First strand synthesis and quantitative real-time-PCR amplification were performed in a one-step, single-tube format using the QuantiFastTM SYBR_Green RT-PCR kit from Qiagen according to the manufacturer’s protocol in a total volume of 20 μL and gene specific QuantiTect Primer Assays (Qiagen). Thermal cycling and fluorescent detection were performed using the Rotor-Gene Q real-time PCR machine (model 2-Plex HRM) (Qiagen). The SYBR Green I reporter dye signal was measured. Resulting data were analyzed using the HMBS gene as an internal standard to normalize transcript levels. All quantitative real-time PCR reactions were run in technical triplicates.

2.8. Statistic
2.8.1. Synapse Measurement

Acquisition and evaluation of all images were performed under “blinded” conditions. For cell culture experiments 10 cells of each condition were imaged. Fluorescence images were obtained using an upright Axioscope microscope equipped with a Zeiss CCD camera (16 bits; 1280 × 1024 ppi) using Axiovision software (Zeiss) and ImageJ 1.49i. Statistical analysis was performed using Microsoft Excel for Macintosh and tested for significance using tests (all values were normally distributed).

2.8.2. Western Blot Quantification

Evaluation of bands from Western blots (WBs) was performed using ImageJ. Three independent experiments were performed and blots imaged using a MicroChemi Imaging System from Biostep. The individual bands were selected and the integrated density was measured. All WB bands were normalized to β-III-tubulin or beta-actin and the ratios averaged and tested for significance with a level of significance set at 0.05 (<0.05*; <0.01**; <0.001***).

2.8.3. qRT PCR Quantification

Relative quantification is based on internal reference genes to determine virtual mRNA levels of target genes. Cycle threshold (Ct) values were calculated by the Rotor-Gene Q Software (version 2.0.2). Ct values were transformed into virtual mRNA levels according to the formula: virtual mRNA level = 10 * (/slope of standard curve).

3. Results

In our previous study [3], we reported characteristic biometal profiles in neurological disorders. In ASD, several trace metals are known to be either depleted or to occur in excess (Table 2). Therefore, to understand the consequences of all these alterations in trace metals for synapses, in a first set of experiments, we aimed to analyze first the influence of each trace metal on cell health and synapse numbers separately (Figures S1A and B in Supplementary Material available online at http://dx.doi.org/10.1155/2015/985083 and Figure 1). To that end, we treated hippocampal neuronal cell cultures between DIV 10 and DIV 14 with different concentrations of the trace metals Al, Cd, Cu, Fe, Hg, Mg, Pb, Se, and Zn. As expected, a linear correlation between metal levels and the amount of cell death was found, especially for Cd, Cu, and Zn (Figures 1(a) and 1(b)). However, not all metals display this correlation. We could not detect significant cell death over a wide spectrum of concentrations for Al, Fe, and Pb. Additionally, for Hg and Se, an exponential increase in cell death beyond a certain concentration was observed. Exposure of cells to Mg increased cell survival in a low concentration range and with higher concentrations leading to cell death (Figures 1(a) and 1(b)). Treatment with mannitol was used to exclude the influence of osmotic stress on cell health (Figure S1C). Based on the correlation between cell health and the concentration of a certain trace metal applied, LD50 concentrations were calculated for each metal (Figure S1D). Glial cells that were present to a low extent in the neuronal cultures were much more resistant to alterations in trace metal concentrations and showed no signs of cell death in the toxic concentration range seen for neuronal cells (Figure S1E).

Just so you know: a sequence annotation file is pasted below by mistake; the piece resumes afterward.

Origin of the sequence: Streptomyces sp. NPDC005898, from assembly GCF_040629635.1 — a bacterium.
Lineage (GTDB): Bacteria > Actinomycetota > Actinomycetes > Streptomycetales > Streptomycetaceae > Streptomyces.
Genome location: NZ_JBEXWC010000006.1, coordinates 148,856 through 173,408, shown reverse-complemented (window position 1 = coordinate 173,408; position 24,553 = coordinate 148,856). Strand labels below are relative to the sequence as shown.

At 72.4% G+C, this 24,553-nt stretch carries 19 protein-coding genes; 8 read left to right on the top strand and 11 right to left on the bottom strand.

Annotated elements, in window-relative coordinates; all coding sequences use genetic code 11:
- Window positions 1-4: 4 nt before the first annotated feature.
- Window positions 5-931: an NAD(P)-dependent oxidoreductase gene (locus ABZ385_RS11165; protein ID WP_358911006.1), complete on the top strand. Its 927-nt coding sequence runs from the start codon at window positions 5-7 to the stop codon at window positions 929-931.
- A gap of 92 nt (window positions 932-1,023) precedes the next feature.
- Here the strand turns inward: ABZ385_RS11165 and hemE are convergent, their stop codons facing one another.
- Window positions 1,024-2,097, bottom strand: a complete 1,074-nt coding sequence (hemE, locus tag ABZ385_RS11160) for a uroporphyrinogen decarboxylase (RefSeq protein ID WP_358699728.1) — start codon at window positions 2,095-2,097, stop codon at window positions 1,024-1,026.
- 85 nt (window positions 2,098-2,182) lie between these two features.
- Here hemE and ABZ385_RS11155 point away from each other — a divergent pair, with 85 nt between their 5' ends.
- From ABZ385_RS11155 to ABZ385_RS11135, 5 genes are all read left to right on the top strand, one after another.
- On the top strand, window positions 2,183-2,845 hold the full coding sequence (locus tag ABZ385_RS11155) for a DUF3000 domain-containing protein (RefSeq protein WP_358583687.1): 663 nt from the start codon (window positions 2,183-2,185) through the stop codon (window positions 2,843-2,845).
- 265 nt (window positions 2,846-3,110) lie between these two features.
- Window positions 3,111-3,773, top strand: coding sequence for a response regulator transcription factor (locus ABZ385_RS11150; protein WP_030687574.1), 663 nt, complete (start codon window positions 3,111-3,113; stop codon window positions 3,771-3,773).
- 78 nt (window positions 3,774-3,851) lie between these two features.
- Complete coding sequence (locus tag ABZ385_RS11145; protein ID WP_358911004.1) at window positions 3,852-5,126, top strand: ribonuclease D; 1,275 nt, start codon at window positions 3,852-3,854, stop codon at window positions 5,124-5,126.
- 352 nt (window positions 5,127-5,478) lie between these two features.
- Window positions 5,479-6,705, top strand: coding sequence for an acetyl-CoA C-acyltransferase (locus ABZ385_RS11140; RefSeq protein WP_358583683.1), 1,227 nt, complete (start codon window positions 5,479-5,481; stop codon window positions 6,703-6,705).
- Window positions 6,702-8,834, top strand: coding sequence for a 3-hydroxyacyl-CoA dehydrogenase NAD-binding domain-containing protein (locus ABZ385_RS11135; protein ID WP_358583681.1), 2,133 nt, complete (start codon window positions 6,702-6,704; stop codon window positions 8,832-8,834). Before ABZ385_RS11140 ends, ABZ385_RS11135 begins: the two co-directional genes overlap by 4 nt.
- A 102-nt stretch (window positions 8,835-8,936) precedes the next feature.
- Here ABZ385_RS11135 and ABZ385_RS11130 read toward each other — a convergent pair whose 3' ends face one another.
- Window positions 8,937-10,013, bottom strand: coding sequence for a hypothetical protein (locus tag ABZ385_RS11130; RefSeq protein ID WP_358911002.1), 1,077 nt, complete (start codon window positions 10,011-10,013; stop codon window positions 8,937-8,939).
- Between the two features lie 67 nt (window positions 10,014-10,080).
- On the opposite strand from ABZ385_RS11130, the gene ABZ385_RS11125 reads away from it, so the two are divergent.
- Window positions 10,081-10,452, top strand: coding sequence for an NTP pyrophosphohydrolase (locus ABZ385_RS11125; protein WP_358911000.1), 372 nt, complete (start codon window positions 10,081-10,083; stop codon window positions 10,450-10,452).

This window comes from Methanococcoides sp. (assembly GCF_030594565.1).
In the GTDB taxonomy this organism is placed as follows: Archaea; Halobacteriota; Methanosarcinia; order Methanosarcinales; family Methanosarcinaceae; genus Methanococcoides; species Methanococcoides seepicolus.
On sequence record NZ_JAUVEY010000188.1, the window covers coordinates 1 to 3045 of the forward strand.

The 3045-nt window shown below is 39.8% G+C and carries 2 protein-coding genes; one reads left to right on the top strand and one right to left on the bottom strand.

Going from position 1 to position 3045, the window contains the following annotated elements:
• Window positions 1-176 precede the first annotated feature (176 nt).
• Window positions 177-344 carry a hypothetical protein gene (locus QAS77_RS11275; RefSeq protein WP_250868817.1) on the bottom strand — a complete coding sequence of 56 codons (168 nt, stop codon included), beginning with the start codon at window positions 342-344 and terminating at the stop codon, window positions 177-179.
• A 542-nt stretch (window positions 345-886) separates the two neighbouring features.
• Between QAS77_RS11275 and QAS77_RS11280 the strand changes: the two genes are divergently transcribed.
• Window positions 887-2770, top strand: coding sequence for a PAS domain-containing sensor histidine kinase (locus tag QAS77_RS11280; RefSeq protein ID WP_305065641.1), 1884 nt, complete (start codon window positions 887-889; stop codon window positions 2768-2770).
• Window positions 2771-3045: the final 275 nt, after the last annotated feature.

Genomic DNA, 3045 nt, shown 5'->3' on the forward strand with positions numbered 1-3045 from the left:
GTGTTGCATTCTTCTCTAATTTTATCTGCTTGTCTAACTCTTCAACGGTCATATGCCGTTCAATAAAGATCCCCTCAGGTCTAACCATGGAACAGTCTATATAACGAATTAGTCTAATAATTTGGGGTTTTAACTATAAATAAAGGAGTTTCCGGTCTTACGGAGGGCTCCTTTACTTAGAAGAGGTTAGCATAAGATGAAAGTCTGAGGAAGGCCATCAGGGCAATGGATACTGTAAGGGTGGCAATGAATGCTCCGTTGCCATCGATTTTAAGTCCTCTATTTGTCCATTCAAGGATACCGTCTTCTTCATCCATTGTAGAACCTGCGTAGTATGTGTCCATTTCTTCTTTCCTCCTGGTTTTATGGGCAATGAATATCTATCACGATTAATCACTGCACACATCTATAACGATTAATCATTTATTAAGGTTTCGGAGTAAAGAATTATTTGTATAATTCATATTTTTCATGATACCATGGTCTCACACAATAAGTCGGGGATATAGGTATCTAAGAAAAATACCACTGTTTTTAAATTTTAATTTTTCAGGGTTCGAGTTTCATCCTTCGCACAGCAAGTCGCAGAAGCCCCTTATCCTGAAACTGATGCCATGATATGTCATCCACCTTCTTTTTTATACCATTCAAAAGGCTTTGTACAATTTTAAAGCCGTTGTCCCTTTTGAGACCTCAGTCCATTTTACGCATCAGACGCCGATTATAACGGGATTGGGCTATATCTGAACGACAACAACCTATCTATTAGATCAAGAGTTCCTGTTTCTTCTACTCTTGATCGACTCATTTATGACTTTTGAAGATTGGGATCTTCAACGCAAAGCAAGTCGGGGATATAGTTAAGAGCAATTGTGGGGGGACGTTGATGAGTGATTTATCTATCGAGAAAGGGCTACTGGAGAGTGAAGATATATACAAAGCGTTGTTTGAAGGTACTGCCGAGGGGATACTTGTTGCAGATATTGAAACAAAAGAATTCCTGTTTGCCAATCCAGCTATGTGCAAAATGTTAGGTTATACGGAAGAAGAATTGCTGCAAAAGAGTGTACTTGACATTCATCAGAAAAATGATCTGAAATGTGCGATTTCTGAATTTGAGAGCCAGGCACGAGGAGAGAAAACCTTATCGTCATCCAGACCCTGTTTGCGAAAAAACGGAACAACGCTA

Table 2: Biometal profile seen in many ASD patients [3] derived from measurements of hair and serum samples.
Figure 1: Toxicity profiles of trace elements in primary hippocampal neuronal cell culture. ((a), (b)) The amount of cell death was calculated using various concentrations for each trace metal by assessing the number of neuronal apoptotic nuclei (identified by MAP2 and DAPI staining) per optic field (from 5 fields of view and cultures) normalized against the total number of neurons per optic field. The results show no changes in cell health over a wide spectrum of concentrations for Al, Fe, and Pb, and a linear correlation between metal level and cell death for Cd, Cu, and Zn. A linear correlation might also exist for Hg and Se although an exponential increase in cell death beyond a certain concentration is more likely. Addition of Mg increased cell survival in a low concentration range and with higher concentrations leading to cell death (a). (b) Using -tests, values were calculated to evaluate, whether changes between different concentrations compared to untreated control cells are significant. (c) As an alternative read-out, the number of primary, secondary, and tertiary dendrites was investigated. Cells were stained with MAP2 antibody. As signs of cell death, neurons show fragmentation (pinching off) dendrites, starting with branches more distal from the soma. Dendrites showing signs of fragmentation were not counted. High concentrations of metals that were shown to lead to cell death ((a), (b)) lead to a reduction in dendritic branching starting from tertiary dendrites and also affecting secondary and primary in the most toxic cases. Although, for some metal, no significant cell death in a certain concentration was seen, and already a fragmentation of dendrites is visible (e.g., 5 μM Hg). Mg and Zn show a significant increase in dendritic branching restricted to tertiary dendrites in a lower concentration range. (d) To assess whether some trace elements display a synaptogenic effect, synapses were labeled using Bassoon fluorescence and the number of Bassoon positive puncta was measured per 10 μm dendrite length on primary dendrites (3 dendrites per cell, 10 cells in total per metal and concentration). While synapse number is decreased correlating with toxic effects for most metal ions, such as Cd, Cu, and Se, an increase in synapse number can be seen for Fe and lower concentrations of Mg and Zn (seen as a trend). ((a)–(d)) All cells were treated with metals between DIV 10 and DIV 14 before analysis.